November 23, 2010
By David L. Lakey, M.D.
Commissioner, Texas Department of State Health Services
I was in high school in 1981 when
the first cases of a new and devastating disease were identified. The disease struck
hard and fast and dominated headlines nearly 30 years ago as doctors and
scientists tried to get their arms around what this mysterious affliction was –
and what it wasn’t.
The disease was Acquired Immune Deficiency Syndrome, or AIDS.
At the time, myths and rumors about how AIDS was spread multiplied
like the disease itself, but one thing was clear to everyone: AIDS was
destroying the immune systems of babies and adults, women and men, across the
planet, including Texas. AIDS was killing people.
I vividly remember the first patients with AIDS I was privileged to
care for during medical school in the late 1980s. At that time, we had little
to offer patients except compassion.
Over time, our country made tremendous progress. We discovered AIDS
was caused by the Human Immunodeficiency Virus, or HIV. Medicines were
developed to help manage the illness and its symptoms. People learned they
cannot tell if someone has AIDS by looking at them. We learned you can’t get HIV
from shaking hands, touching or hugging someone or from insect bites. It has nothing to do with race, age,
religion, nationality or sexual orientation. People get infected because of
what they do, not who they are.
The most important thing we learned is how to protect ourselves: Stay
with one partner. Don’t have unprotected sex unless you’re sure your partner is
not infected. Don’t share needles.
As an infectious disease doctor in Tyler, I cared for many people with
AIDS. I delivered the painful news to numerous patients who tested positive for
the disease. I looked into the eyes of young pregnant women, young gay men,
middle-aged women, elderly ICU patients and married men with children and tried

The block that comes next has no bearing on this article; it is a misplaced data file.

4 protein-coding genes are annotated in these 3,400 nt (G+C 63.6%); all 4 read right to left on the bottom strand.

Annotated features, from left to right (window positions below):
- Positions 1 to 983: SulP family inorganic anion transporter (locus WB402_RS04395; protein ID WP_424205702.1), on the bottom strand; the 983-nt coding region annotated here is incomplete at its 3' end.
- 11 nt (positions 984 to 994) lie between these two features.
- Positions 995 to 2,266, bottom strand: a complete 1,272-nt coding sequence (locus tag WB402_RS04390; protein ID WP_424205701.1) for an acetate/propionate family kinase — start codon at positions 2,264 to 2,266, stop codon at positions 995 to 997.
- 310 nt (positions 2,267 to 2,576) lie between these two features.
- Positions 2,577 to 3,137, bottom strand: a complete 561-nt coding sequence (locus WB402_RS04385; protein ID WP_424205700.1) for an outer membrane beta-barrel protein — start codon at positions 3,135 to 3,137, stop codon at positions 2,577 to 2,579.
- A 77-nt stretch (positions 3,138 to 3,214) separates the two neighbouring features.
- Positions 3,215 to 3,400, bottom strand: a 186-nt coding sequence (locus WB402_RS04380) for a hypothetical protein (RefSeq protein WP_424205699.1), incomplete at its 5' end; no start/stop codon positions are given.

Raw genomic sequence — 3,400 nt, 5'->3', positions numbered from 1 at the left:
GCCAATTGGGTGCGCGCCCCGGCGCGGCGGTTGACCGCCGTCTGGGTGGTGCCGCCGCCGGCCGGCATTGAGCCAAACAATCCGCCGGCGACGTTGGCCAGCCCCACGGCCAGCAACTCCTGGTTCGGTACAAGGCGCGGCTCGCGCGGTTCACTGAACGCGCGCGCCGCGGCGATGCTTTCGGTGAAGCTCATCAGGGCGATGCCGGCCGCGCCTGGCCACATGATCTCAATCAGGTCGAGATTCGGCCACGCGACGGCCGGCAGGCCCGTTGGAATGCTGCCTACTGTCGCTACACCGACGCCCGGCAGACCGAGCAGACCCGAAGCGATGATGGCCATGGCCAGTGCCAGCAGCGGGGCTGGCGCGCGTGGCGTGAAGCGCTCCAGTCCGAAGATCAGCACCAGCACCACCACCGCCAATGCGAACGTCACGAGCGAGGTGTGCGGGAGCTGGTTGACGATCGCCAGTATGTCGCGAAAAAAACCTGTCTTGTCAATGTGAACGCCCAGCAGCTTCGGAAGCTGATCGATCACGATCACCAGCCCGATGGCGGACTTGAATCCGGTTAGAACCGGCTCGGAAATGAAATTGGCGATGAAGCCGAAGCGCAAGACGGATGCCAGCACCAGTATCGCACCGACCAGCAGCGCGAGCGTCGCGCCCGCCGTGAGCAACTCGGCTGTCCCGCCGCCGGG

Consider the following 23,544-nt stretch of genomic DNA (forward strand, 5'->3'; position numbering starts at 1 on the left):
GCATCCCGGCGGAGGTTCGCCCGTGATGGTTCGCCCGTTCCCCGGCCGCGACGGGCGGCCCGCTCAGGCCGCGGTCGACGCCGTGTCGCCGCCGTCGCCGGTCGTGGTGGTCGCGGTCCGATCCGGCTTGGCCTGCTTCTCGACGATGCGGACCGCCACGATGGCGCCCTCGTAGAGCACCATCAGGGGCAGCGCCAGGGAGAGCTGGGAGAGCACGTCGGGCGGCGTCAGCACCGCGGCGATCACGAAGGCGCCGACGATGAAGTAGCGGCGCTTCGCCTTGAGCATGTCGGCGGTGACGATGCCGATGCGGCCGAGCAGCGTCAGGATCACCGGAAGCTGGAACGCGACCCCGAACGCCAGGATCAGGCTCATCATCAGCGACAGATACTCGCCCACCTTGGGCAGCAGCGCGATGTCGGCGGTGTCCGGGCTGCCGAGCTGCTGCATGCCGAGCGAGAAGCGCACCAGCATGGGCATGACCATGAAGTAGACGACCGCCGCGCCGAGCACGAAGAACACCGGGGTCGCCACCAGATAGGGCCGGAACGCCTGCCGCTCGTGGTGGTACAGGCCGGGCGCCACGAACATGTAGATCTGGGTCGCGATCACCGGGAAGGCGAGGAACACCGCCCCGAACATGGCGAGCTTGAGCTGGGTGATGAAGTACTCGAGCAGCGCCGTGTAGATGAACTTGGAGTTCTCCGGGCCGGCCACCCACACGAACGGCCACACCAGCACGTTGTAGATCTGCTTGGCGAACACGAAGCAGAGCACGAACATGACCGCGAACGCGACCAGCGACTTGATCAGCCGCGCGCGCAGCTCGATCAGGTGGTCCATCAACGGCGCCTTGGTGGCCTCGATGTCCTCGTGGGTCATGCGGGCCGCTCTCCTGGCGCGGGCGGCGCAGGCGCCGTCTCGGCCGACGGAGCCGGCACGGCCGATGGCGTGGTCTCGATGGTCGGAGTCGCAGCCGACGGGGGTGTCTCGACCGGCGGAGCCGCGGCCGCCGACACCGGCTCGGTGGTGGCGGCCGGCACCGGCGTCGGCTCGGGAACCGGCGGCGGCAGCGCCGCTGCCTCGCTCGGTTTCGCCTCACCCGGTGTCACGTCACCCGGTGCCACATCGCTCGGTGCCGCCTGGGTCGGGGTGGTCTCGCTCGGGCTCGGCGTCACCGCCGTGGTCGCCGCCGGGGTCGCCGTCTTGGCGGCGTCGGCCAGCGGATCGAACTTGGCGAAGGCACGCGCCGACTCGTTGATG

to help them understand their disease and the complicated regimens that would
follow this life-altering diagnosis. I wanted to tell them everything would be
OK. But I had to tell them the truth with respect and compassion. Since 1981,
the country had graduated to a new level of AIDS knowledge, and my patients
knew their lives would never be the same.
At the Texas Department of State Health Services, one of our missions
is to prevent the spread of AIDS. The loudest drum we beat is: Know your
status. Protect yourself.
Knowing your status is the single most important factor in preventing
the spread of infection. People who know they are infected change their
behavior. We have seen it over and over again.
Our challenge is that many HIV infected individuals do not know they
are infected, and furthermore they do not consider themselves at risk. Once
infected with HIV people typically have five to 10 years without symptoms
before they progress to AIDS. More than 99 percent of newly reported HIV
diagnoses in Texas are due to unprotected sex or sharing needles with people
who are HIV infected, many of whom do not know they are infected.
The earlier a person knows they are infected, the better their own
outcome. Most AIDS cases I encountered in my medical practice were diagnosed
late in the disease. Today, one out of three Texans newly diagnosed with HIV
already has AIDS. When people with HIV are diagnosed early, treatment works
better and there are more chances to prevent further spread.
The state works quickly to track the disease and look for trends. We
know the number of new infections has remained stable in recent years, with
about 4,500 new diagnoses annually. We know the infection rate among babies has
gone down dramatically. We know the disease affects black Texans the most. And
although 57 percent of new cases in 2008 occurred in gay men, 26 percent
occurred through heterosexual transmission. We know the number of Texans dying
from HIV/AIDS has stabilized at about 1,300 deaths each year. And we know the
number of people living with HIV/AIDS in Texas is growing by a little more than
3,000 each year. Right now there are more than 63,000 Texans – or one out of
every 387 – who are HIV infected.
HIV/AIDS patients are living longer than ever, thanks to major
advances in medical care. Patients diagnosed early who are committed to
following their medical regimens can now expect to live long lives.
We screen, test and counsel Texans every day for HIV/AIDS. Texas has
had long, solid support from the state Legislature to further our goals of
raising awareness and reducing the number of new infections. Huge strides have been
made in disease awareness and linking infected individuals to therapy.
AIDS is no longer the mysterious disease it was back in 1981. But it
is still spreading. It may not be a headline grabber, but we have momentum. We
know how to prevent the spread of HIV. Know your status. Protect each other.
Media: For more information contact Press Officer Carrie
Williams, 512-458-7119. A photograph of Dr. Lakey is attached and available online